David Larkin is a director at GRS Title. He can be reached at 973.362.4539 or via email at email@example.com
As we all try to predict and forecast the economic flow for 2019 and on—there are a multitude of factors at play. Cash fluidity, Interest rates, Inflation pressures, market demand, tariffs, material costs, and labor shortages are all in the mix.
Associated Builders and Contractors (ABC) predicts the construction sector will remain strong in 2019, yet there is a warning of possible inflationary pressure. While the U.S. economy is thriving, there is a potential long-term impact of rising interest rates and material prices — up 7.9 percent on a year-over-year basis in November — on the U.S. construction market.
The economy has been rolling solidly for the last few years, giving many in the construction and real estate world brilliant opportunities to utilize the cash fluidity that has arisen from all facets of industry. The only real problem for the cash flow is inventory availability and low ROI, right?
Well, no, we need to consider this roaring market and what can occur along the way. Nowhere is it more evident than the U.S. labor market. There were a record setting seven million job openings in the United States, and construction unemployment reached a low of 3.6 percent in November.
Now, there is a workforce shortage that will continue to influence the market in the coming year. A historically low unemployment rate has created a construction-workforce lag of an estimated 500,000 positions, which is leading to increased compensation costs.
What about those tariffs and the effect on the already high costs on materials? Are they going to kill the market?
“No,” said Grant Pruitt with Dallas commercial property firm Whitebox Real Estate. “But, you are going to see a prices increase. The challenge we are having is all the prices keep going up, up, up.”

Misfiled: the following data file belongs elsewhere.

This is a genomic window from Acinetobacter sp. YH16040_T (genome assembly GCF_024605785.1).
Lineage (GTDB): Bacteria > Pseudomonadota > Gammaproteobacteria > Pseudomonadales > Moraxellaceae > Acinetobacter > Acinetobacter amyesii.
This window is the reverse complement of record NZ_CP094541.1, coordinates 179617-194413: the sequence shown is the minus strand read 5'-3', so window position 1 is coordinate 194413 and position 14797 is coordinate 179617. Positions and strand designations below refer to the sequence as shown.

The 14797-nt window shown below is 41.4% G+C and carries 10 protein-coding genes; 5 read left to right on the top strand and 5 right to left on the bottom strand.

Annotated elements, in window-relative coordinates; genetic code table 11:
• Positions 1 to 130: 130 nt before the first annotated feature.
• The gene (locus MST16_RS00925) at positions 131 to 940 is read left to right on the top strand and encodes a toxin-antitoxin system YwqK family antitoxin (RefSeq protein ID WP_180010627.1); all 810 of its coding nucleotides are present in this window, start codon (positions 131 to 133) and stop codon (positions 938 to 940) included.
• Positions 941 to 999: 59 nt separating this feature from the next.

A potential ballooning trade war between the United States and China and Canada is starting to hammer the nation’s construction industry. Materials costs made pricier by the tariffs include stone, steel, wood, aluminum and others.
While the U.S. economy is thriving, the ABC’s Chief Economist Anirban Basu cited the potential long-term impact of rising interest rates, material prices, and the workforce shortage will continue to influence the market in 2019. Basu stressed that a recession is unlikely in 2019, even with the recent financial market volatility and trade tariffs in place.
Indicators such as the Conference Board’s Leading Economic Index, which often signals an economic downturn, have continued to “tick” higher, implying current momentum will continue for at least two to three quarters. In addition, ABC’s Construction Backlog Indicator, which reflects the amount of work that will be performed by commercial and industrial contractors in the months ahead, reported a record backlog of 9.9 months in the third quarter of 2018.
But Basu warned that: “Contractors should be aware that recessions often follow within two years of peak confidence”
Given all the aspects of these coincidental market conditions, it looks like 2019 will be quite busy for contractors and the commercial markets, but beyond that, the outlook is a bit murky.
About GRS Group
GRS Group is a leading provider of commercial real estate (“CRE”) services worldwide. With offices across the United States, Europe, and affiliates around the globe, GRS Group provides local market knowledge with a global perspective for institutional real estate investors, occupiers and lenders worldwide. The GRS Group team has evaluated and advised on over $1 trillion in CRE transactions.
Through the company’s proprietary management process, Global Services Connection, GRS Group delivers an integrated suite of services including Financial Advisory, Transaction Management, Assessment and Title Insurance. We provide a single point of contact, capable of leveraging the GRS Group portfolio of companies and delivering customized solutions to assist our clients in achieving their investment goals.